Calvin lived at Angoulême with a wealthy friend, Louis du Tillet, who was canon of the cathedral and curé of Claix, and had acquired on his journeys a rare library of three or four thousand volumes.440440    Ep. 20, Op. X. Pt. I. 37. Florimond de Raemond (p. 883) extends Calvin’s sojourn at Angoulême to three years, which is evidently an error. He taught him Greek, and prosecuted his theological studies. He associated with honorable men of letters, and was highly esteemed by them.441441    Florimond de Raemond: "Il estoit en bonne estiméet réputation, aiméde tous ceux qui aimoient les lettres." He began there the preparation of his Institutes.442442    According to the same Roman Catholic historian. He also aided Olivetan in the revision and completion of the French translation of the Bible, which appeared at Neuchâtel in June, 1535, with a preface of Calvin.443443    Ep. 29 in Op. X. Pars I. 51: the preface in vol. IX. 787-790. Beza (followed by Stähelin, I. 88) makes him take part also in the first edition, which appeared in 1634, and contained only the New Testament. But this seems to be an error. See Reuss, "Révue de Theologie," 1866, No. III. 318, and Kampschulte, I. 247; also Herminjard, III. 349, note 8.

From Angoulême Calvin made excursions to Nérac, Poitiers, Orleans, and Paris. At Nérac in Béarn, the little capital of Queen Marguerite, he became personally acquainted with Le Fèvre d’Étaples (Faber Stapulensis), the octogenarian patriarch of French Humanism and Protestantism. Le Fèvre, with prophetic vision, recognized in the young scholar the future restorer of the Church of France.444444    Beza (XXI, 123): "Excepit juvenem [Calvinum] bonus senex et libenter vidit, futurum augurans insigne coelestis in Gallia instaurandi regni instrumentum." Perhaps he also suggested to him to take Melanchthon for his model.445445    According to Florimond de Raemond. Roussel, the chaplain and confessor of Marguerite, advised him to purify the house of God, but not to destroy it.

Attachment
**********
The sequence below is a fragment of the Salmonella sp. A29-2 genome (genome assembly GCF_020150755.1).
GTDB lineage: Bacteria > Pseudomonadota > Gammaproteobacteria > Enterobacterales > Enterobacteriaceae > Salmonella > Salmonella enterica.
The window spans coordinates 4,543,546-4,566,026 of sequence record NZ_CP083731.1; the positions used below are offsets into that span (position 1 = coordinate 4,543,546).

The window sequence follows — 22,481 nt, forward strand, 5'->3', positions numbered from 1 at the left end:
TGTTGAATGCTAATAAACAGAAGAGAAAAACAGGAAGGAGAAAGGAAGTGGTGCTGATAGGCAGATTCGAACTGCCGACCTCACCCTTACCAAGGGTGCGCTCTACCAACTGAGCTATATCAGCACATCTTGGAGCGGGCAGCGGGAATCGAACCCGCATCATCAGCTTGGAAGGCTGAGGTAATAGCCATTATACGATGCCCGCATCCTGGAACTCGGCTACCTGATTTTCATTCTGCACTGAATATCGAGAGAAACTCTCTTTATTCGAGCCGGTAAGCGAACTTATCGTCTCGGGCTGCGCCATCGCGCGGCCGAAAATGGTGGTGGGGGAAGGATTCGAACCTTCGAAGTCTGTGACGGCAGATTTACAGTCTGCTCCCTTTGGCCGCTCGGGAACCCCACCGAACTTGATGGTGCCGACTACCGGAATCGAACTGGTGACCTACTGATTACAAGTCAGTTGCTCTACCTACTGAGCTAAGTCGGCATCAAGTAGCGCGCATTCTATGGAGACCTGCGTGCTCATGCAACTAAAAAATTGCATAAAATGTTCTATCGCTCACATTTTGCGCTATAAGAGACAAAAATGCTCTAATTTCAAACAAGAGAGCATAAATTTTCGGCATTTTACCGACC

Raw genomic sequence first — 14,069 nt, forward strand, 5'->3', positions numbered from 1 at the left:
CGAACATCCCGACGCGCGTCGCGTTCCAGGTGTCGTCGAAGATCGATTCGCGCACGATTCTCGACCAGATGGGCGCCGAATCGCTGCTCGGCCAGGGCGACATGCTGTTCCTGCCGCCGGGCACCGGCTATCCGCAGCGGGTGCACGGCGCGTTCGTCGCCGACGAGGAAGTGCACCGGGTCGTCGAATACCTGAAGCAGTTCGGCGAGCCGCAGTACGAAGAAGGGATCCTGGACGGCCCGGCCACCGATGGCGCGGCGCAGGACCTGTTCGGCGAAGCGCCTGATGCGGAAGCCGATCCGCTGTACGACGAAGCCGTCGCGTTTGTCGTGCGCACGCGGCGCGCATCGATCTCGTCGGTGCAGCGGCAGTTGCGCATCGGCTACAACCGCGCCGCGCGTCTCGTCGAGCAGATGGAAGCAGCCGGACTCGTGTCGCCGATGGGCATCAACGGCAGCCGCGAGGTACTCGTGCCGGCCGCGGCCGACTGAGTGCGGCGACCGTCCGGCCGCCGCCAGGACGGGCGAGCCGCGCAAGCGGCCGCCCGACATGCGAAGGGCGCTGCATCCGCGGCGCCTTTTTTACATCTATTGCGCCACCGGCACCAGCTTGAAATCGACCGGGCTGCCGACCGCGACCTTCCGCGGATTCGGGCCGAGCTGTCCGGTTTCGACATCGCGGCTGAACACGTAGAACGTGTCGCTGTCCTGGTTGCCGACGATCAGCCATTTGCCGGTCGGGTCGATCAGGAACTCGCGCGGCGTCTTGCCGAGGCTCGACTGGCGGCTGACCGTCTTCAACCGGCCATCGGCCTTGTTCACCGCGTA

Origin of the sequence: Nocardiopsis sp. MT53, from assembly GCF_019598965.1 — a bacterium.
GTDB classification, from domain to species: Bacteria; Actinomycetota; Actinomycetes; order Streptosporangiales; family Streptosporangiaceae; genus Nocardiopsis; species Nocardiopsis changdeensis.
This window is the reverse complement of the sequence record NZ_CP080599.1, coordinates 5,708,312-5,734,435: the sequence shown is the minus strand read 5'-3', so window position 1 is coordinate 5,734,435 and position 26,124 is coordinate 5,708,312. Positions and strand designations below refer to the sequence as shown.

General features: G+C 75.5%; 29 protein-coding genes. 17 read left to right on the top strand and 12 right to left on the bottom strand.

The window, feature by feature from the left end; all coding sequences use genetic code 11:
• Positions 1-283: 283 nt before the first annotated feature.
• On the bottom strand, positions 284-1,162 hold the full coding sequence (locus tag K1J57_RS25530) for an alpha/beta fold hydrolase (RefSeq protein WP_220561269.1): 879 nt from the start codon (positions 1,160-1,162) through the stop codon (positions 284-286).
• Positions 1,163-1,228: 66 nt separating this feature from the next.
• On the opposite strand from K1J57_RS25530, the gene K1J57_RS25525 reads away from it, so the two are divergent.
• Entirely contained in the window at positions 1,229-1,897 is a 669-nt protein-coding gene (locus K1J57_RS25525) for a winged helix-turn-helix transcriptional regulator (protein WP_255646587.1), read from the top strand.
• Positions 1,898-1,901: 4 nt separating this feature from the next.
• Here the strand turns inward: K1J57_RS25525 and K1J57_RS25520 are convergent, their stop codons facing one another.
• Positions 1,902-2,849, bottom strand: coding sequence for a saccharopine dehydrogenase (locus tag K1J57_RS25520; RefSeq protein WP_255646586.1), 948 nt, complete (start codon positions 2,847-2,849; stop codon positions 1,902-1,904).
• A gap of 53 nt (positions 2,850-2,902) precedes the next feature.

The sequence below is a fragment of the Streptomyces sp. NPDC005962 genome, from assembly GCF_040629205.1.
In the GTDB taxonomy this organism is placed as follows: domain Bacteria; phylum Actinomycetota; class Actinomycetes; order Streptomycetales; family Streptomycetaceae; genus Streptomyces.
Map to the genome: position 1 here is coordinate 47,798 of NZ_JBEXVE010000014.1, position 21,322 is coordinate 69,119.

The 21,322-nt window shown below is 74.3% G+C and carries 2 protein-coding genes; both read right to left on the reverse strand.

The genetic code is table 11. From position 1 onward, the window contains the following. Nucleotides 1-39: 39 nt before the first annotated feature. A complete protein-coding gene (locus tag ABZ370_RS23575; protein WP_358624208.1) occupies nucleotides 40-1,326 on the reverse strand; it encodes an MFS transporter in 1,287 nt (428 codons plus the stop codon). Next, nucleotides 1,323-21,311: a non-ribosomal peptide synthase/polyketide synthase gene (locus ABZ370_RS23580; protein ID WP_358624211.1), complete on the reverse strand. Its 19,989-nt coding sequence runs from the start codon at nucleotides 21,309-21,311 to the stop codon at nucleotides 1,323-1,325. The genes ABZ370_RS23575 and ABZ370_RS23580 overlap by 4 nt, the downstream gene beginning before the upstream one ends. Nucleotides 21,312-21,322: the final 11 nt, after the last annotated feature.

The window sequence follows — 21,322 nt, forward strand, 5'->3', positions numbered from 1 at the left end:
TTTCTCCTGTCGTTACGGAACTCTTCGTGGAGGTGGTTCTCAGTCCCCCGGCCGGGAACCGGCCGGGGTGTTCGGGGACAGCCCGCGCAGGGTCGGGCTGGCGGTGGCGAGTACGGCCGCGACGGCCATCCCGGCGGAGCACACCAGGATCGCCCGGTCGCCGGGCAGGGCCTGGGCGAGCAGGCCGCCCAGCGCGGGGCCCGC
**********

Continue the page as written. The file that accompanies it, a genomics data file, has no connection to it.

At Poitiers, Calvin gained several eminent persons for the Reformation. According to an uncertain tradition he celebrated with a few friends, for the first time, the Lord’s Supper after the Reformed fashion, in a cave (grotte de Croutelles) near the town, which long afterwards was called "Calvin’s Cave."446446    Bayle, Art. Calvin and La Place. Crottet, Petite Chronique Protestante de France, 96 sqq. Stähelin, I. 32. Lefranc, 120. Herminjard, III. 202, note 4.

Towards the close of the year 1534, he ventured on a visit to Paris. There he met, for the first time, the Spanish physician, Michael Servetus, who had recently published his heretical book On the Errors of the Trinity, and challenged him to a disputation. Calvin accepted the challenge at the risk of his safety, and waited for him in a house in the Rue Saint Antoine; but Servetus did not appear. Twenty years afterwards he reminded Servetus of this interview: "You know that at that time I was ready to do everything for you, and did not even count my life too dear that I might convert you from your errors." Would that he had succeeded at that time, or never seen the unfortunate heretic again.